There, things generally hold up well. No slow-downs, no sluggishness, no issues multitasking. The Insiders' phone flies along, much in the same way that a Galaxy S21 Ultra does. I can't say I really saw a difference between the two, though there's no denying that Qualcomm's bumper spec leaves plenty of headroom for Android 12 and beyond.

Much in the same way, Qualcomm is making big boasts about the camera. A freshly-awarded DXOMARK score of 133 puts it in pole position for phones in the US, but I'll have to take their word for it as that was based on a software version not yet available on my review device.

Qualcomm tells me that new update – due later in the month – will upgrade the camera tuning, improve autofocus, deliver better texture and noise performance, upgrade night shot quality, reduce artifacts in ultra-wide and telephoto HDR shots, and enable things like Video Super Resolution and Cascaded Noise Reduction. In short, pretty much everything is going to get a polish, which is good because as it stands the Snapdragon phone's cameras are reasonable but not really stand-out.

There's definitely some exposure lumpiness in brighter scenes, and close-up shots seem to encounter more trouble with focus than on other recent phones. I liked how, in the BMW night shot image in the gallery below,, the software didn't overrule the pink-tinged sunset. I'll double back when the OTA update hits and report whether it does everything Qualcomm promises of it.

As for the much-vaunted Snapdragon Sound performance, that's another element I've only partly experienced. The Master & Dynamic earbuds that Qualcomm supplied for review are pre-production; they don't yet support the Super-Wideband Voice and high resolution 24x96 kHz audio that's part of the new standard. Do they sound pretty fantastic nonetheless? Sure, though again I'll have to update when Qualcomm supplies me with a final set of earbuds.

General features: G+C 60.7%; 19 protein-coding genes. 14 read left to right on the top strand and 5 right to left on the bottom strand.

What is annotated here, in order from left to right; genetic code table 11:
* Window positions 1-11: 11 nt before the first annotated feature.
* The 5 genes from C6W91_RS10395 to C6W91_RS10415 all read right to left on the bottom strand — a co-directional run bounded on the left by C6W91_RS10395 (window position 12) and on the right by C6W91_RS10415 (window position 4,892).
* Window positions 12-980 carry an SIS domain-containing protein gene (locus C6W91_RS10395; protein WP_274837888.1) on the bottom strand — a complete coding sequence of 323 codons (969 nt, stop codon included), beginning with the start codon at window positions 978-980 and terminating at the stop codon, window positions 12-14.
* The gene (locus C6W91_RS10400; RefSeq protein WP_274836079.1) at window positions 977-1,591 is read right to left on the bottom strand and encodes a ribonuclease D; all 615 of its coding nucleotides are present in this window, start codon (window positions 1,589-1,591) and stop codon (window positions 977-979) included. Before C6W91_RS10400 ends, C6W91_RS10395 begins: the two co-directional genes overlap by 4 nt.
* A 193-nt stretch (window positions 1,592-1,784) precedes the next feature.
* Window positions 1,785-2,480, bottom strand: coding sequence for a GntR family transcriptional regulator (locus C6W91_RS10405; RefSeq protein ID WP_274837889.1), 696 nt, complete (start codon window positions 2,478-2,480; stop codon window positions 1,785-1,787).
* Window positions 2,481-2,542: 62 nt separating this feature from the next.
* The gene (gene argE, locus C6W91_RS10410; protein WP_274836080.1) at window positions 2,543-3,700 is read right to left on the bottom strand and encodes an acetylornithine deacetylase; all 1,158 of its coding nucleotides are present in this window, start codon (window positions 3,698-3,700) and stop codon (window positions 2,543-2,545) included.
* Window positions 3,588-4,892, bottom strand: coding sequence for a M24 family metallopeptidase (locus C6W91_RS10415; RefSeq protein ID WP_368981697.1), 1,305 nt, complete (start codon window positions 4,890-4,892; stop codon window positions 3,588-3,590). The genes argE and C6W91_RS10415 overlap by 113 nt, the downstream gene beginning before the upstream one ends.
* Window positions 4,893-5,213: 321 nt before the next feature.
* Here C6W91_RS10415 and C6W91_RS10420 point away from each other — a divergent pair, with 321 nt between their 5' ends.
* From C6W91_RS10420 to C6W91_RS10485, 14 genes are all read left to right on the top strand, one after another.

Qualcomm Smartphone for Snapdragon Insiders Verdict

Thinking about the Smartphone for Snapdragon Insiders, I can't help but be reminded of another area where enthusiasts are accommodated. Manual transmissions in cars are a dying option, a trend that's much-maligned by those who still love the engagement of rowing their own gears. That's a cohort quick to bemoan the shortage of stick shift options on the market, but also one which for the most part doesn't actually end up putting its money where its mouth is.

I have a sneaking suspicion that Qualcomm's enthusiast flagship may face a similar fate. Every time an Android phone launches, there are those who decry the sacrifices in raw performance; who howl at the injustice of missing high-end features and the general tempering as capabilities are balanced against price.

That group now has a phone which comes closer than most to satisfying that "excess above all else" ethos. The Smartphone for Snapdragon Insiders gives the Snapdragon 888 its most impressive showing to-date, it stints nether on camera hardware nor computational processing, and it refuses to compromise audio quality because of anything so mundane as budgeting. In return, it costs $1,499.

That's beyond-flagship money and not that far off a Galaxy Z Fold 3, a phone which really does feel like a taste of the future. Qualcomm's tech showcase, in contrast, mainly just underscores quite how good – and similar – the current generation of Android devices are, particularly something like the Galaxy S21 Ultra 5G which wraps 95-percent of the performance in a much more premium-feeling design. The Smartphone for Snapdragon Insiders does a good job of highlighting just what Qualcomm brings to the mobile segment, but I'm not sure you need to spend $1,499 on it to learn that lesson.